Presenting social innovation initiatives that emerged from organized citizenry in Southern European cities, this book explores the response to austerity policies implemented after the 2008 economic crisis. Chapters look at the common aim of these initiatives in responding to social needs and challenging social exclusion.
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Citizenship, Civil Society and Social Movements
Edited by Marc Pradel-Miquel, Ana B. Cano-Hila and Marisol García Cabeza
Edited by Anne de Bruin and Simon Teasdale
In the last two decades social entrepreneurship has grown in energy and impact as entrepreneurial spirit has increasingly turned to finding solutions for social, cultural and environmental issues. As social entrepreneurship has grown in popularity, so too has its academic study. A Research Agenda for Social Entrepreneurship brings together contributions from developing paths in the field to signpost the directions ahead for the study of social entrepreneurship.
Collaborative Governance for Social Innovation
Yuko Aoyama and Balaji Parthasarathy
By conceptualizing the rise of the hybrid domain as an emerging institutional form that overlaps public and private interests, this book explores how corporations, states, and civil society organizations develop common agendas, despite the differences in their primary objectives. Using evidence from India, it examines various cases of social innovation in education, energy, health, and finance, which offer solutions for some of the most pressing social challenges of the twenty-first century.
Jill Kickul, David Gras, Sophie Bacq and Mark Griffiths
It is over twenty years since the first research article on social entrepreneurship was published. The literature has reached the critical mass necessary for reflection and singling out of exemplar pieces, and the exponential growth in research interest in the field now merits identification of foundational and model papers to aid and guide future advancements. In this research review, the authors discuss the most important and influential social entrepreneurship articles to date. Topics covered include social entrepreneurship opportunities and creation, developing business models and organizational forms, social impact and contextual influences on social entrepreneurship.
The Power of Customer-owned Banks
This is a book in search of an alternative to the discredited investor-owned banks that have brought the rich countries into crisis and the world economy into a long period of austerity. It finds customer-owned banks – credit unions, co-operative banks, building societies – have hardly been affected by the crisis and continue to operate according to their organisational DNA: low-risk, close to the customer, underpinned by real savings, and still lending to SMEs to protect jobs and local economies. They are big business – in some countries with over 40% of the market – but networked in smaller, democratic societies whose origins go back to 1850s Germany.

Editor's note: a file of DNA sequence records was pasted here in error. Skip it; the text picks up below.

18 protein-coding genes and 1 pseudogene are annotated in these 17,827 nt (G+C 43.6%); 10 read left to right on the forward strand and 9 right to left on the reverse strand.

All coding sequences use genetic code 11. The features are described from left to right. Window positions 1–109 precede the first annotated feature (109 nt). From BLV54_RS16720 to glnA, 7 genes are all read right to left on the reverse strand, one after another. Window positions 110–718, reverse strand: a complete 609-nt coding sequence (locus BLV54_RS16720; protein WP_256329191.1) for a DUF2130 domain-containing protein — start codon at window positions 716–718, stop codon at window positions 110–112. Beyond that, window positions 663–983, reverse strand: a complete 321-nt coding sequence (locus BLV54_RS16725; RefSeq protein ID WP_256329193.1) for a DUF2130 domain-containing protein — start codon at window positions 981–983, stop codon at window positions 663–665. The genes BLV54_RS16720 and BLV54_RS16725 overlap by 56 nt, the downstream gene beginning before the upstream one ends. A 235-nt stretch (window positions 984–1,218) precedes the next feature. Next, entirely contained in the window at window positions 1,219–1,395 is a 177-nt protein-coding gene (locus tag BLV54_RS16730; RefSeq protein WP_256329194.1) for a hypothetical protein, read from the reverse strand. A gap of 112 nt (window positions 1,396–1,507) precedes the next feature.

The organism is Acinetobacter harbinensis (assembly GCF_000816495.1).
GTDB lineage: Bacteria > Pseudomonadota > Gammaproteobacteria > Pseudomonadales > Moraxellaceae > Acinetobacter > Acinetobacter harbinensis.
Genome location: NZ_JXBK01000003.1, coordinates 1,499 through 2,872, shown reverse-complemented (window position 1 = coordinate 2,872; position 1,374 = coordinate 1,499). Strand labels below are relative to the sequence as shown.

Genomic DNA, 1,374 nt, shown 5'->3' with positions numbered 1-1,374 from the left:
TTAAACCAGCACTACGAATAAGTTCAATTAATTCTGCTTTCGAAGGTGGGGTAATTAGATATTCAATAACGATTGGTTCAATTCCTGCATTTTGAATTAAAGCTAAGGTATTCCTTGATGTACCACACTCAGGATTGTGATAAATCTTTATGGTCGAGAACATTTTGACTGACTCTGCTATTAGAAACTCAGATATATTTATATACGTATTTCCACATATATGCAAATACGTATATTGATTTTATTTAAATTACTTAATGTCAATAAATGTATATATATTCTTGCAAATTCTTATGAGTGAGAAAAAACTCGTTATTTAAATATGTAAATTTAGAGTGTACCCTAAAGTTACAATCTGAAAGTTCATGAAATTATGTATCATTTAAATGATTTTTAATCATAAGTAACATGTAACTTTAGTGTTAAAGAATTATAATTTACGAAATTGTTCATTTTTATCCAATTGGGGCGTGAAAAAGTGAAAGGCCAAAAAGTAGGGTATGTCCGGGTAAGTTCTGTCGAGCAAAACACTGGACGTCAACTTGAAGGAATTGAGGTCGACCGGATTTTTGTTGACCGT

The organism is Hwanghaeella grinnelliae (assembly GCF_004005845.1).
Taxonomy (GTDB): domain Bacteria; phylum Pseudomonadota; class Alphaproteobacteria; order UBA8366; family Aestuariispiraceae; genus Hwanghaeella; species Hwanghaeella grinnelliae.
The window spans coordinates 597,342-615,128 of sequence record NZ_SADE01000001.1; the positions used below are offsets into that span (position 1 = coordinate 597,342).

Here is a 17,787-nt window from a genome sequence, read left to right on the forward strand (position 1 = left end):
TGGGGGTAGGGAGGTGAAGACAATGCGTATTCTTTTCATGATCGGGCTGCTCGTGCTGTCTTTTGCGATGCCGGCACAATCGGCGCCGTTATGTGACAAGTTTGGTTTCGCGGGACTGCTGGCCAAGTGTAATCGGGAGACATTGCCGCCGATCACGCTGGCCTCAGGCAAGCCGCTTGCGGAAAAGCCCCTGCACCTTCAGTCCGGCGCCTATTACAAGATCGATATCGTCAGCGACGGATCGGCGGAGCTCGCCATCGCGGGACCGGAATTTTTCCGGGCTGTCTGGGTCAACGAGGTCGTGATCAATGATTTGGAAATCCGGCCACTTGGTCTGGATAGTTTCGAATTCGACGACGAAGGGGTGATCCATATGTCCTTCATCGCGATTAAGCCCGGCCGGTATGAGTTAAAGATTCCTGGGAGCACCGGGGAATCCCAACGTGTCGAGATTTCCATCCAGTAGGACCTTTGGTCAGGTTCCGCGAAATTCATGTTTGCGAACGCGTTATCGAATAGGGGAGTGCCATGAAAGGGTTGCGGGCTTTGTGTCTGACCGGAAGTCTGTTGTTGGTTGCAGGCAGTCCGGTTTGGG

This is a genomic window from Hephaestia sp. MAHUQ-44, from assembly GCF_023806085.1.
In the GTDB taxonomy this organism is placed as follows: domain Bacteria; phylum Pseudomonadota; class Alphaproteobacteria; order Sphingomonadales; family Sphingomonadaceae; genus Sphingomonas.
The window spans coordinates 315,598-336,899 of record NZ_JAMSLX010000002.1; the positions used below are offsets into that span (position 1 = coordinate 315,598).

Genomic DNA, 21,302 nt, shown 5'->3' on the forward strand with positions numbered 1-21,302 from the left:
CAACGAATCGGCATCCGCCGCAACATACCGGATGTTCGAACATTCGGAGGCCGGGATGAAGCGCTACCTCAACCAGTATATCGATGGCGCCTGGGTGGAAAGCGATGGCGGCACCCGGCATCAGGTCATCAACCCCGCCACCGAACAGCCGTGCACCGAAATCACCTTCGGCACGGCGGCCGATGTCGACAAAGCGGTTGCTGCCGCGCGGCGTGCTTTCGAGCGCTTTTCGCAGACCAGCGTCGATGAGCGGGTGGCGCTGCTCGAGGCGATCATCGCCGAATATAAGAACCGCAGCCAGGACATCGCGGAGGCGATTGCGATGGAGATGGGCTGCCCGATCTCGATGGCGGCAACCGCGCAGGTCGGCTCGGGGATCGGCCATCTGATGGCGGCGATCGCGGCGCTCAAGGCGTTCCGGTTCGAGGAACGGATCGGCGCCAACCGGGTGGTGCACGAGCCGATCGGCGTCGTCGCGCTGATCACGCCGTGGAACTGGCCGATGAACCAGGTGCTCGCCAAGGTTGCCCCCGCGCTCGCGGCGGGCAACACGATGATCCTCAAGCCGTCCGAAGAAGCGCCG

To Act as if and Make a Difference
Björn Bjerke and Mathias Karlsson
This informative book examines some social entrepreneurs in practice in several countries whilst concentrating on entrepreneurs in the third sector. The authors call them citizen entrepreneurs. Such people are not only becoming more common but also more necessary in the world of today.
Positioning, Penetrating, Promoting
Edited by Karin Berglund, Bengt Johannisson and Birgitta Schwartz
Stating the importance of both the local and the broader societal context, the book reports close-up studies from a variety of social ventures. Generic themes include positioning societal entrepreneurship against other images of collective entrepreneurship, critically penetrating its assumptions and practices and proposing ways of promoting societal entrepreneurship more widely.
Edited by Jill Kickul
The contributors expertly focus on the individual, organizational and institutional levels of social entrepreneurship. They address the role of personal values and leadership in the conduct of social entrepreneurial initiatives while stressing the importance of stakeholders in relation to human resource management, innovation or opportunity discovery. Finally, they analyze the role of institutions in legitimating social entrepreneurs' actions.
Changing Our World
Edited by Zachary D. Kaufman
Social Entrepreneurship in the Age of Atrocities provides crucial insight into social entrepreneurship from visionaries in the field as well as other experienced practitioners and renowned theorists. While this book focuses on social entrepreneurship as it relates to genocide and other atrocities, the experiences and lessons learned also apply to additional critical social, economic, legal and political problems such as healthcare, development, education and literacy.
Edited by Richard Seymour
Defining ‘social entrepreneurship’ has in the past proved problematic, and debate continues concerning what it does and does not entail and encompass. This unique book frames the debates surrounding the phenomenon and argues that many of the difficulties relating to the study of social entrepreneurship are rooted in methodological issues. Highlighting these issues, the book sets out ideas and implications for researchers using alternative methodologies.